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Child protection

© UNICEF Pacific/2013/Hing
Student of Delap Public Elementry in the Marshall Islands












In many Pacific island countries, the legal framework for child protection is weak. Programme and services lack strategic direction and protection related vulnerabilities faced by children are not addressed. Families and communities are increasingly torn between traditional and modern ways of raising and disciplining children and evidence gathered with support from UNICEF in seven countries show that corporal punishment in homes and communities, as well as high levels of bullying at school, are major areas of concern. Due to high rates of domestic violence, a significant number of children grow up exposed to violence and abuse, including in places that should be violence-free. Gender based violence is another major area of concern with the Pacific being location to four out of the top five countries globally, in which the highest support for wife beating among adolescent boys is registered. Birth registration rates vary widely across the region, from less than 20% in Solomon Islands to more than 60% in Kiribati and 90% in Fiji. Several countries including Kiribati, Solomon Islands and Fiji are making progress in improving legislative frameworks for child protection.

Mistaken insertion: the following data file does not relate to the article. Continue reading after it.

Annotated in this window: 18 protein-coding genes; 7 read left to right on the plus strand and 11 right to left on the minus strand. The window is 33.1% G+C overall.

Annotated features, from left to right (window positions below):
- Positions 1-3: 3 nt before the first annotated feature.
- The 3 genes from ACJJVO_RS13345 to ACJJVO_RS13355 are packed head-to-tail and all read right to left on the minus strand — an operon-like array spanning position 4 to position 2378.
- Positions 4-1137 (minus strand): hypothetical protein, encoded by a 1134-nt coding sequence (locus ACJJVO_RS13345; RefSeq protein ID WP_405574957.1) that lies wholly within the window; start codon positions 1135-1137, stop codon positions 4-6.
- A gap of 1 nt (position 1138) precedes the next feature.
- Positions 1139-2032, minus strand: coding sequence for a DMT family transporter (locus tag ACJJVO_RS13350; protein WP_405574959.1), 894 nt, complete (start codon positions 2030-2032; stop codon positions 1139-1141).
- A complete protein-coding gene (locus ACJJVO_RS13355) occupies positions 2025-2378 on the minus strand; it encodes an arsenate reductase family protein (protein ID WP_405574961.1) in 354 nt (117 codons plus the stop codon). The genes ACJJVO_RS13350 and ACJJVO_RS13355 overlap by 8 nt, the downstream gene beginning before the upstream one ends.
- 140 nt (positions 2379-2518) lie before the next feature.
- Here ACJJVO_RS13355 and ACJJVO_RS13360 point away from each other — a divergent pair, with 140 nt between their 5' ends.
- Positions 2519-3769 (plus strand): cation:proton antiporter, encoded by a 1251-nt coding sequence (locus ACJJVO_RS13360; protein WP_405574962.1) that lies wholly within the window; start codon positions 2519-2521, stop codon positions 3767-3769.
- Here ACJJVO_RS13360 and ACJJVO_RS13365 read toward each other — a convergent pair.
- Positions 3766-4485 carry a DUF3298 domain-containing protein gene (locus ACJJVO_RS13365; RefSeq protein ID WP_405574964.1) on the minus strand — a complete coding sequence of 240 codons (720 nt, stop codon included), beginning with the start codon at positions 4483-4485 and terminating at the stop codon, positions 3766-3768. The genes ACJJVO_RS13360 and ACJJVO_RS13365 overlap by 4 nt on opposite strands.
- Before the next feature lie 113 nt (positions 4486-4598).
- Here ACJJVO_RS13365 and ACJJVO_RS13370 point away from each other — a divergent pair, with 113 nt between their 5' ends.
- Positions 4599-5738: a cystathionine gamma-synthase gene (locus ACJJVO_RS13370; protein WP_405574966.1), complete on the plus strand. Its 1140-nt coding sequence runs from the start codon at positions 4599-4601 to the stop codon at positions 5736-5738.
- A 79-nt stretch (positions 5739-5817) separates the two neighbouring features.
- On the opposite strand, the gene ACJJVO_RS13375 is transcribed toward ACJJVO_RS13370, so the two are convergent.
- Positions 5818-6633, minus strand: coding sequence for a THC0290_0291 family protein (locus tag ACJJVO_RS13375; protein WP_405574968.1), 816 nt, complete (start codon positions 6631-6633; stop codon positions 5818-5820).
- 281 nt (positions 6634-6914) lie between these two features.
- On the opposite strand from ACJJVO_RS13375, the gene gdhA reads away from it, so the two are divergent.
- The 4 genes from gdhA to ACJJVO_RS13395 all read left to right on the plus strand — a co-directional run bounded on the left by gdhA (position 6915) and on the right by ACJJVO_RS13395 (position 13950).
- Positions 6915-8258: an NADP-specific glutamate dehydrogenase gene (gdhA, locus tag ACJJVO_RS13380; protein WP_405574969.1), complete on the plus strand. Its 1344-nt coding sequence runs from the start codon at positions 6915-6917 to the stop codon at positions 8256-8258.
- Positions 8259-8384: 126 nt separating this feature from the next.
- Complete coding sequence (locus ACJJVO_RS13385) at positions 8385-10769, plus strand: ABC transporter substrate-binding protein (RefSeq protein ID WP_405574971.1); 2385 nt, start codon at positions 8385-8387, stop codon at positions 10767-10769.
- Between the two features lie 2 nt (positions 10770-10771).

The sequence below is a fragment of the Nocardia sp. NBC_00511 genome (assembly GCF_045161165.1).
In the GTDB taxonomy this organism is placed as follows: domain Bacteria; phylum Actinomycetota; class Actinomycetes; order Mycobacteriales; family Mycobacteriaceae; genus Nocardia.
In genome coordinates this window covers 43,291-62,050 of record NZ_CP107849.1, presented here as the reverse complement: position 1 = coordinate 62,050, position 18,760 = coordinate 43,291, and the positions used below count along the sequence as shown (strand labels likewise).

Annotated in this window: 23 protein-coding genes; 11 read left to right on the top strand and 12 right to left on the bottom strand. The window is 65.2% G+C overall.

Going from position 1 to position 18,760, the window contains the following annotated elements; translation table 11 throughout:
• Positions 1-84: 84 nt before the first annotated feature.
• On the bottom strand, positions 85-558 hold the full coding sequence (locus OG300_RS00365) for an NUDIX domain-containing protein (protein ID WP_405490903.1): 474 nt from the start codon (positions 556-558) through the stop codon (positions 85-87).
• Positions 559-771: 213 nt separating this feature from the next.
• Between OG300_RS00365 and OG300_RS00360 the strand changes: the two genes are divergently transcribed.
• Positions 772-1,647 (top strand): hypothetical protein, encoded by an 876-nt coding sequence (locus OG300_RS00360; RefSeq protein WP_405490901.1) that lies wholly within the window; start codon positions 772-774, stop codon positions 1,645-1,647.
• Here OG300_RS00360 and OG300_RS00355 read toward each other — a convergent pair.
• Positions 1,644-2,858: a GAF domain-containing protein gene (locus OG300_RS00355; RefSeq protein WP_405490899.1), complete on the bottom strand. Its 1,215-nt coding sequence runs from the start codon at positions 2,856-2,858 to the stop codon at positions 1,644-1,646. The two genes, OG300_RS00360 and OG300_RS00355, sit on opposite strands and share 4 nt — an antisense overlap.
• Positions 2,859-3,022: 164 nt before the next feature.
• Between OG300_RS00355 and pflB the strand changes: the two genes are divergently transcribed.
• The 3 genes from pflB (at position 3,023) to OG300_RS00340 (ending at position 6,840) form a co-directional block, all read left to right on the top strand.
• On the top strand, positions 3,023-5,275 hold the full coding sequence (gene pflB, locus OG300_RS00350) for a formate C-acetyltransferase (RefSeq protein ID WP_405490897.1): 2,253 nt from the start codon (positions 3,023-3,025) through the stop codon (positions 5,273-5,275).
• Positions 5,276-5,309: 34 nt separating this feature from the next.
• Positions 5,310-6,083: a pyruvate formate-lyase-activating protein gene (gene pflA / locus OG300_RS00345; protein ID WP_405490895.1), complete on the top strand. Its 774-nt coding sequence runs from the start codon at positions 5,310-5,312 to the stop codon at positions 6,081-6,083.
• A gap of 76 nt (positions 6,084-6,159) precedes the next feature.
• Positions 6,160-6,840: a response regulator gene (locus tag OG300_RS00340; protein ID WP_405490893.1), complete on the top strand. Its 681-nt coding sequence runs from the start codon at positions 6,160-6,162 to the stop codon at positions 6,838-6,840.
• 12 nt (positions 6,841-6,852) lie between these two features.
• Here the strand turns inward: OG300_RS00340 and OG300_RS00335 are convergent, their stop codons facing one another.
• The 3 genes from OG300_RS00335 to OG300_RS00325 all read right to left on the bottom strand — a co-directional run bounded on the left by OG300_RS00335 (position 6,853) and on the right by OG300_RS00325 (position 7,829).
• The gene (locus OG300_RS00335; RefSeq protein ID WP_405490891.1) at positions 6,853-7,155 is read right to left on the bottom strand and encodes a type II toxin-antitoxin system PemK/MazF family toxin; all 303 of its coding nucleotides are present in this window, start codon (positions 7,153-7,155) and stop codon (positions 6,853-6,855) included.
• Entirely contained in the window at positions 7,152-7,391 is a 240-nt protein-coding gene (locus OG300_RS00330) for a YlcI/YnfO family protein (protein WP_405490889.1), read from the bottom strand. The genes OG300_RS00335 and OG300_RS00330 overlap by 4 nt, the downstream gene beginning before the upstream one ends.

From 2013 to 2017, the Child protection programme will build on past successes to achieve the following results for children:

  • Ensuring that children are increasingly protected by legislation and are better served by justice systems that protect them as victims, offenders and witnesses,
  • Ensuring that children are better served by well-informed and coordinated child protection social services that ensure greater protection against and response to violence, abuse and exploitation;
  • Supporting families and communities in establishing home and community environments for children that are free from violence, abuse and exploitation. 


 

 

 

 

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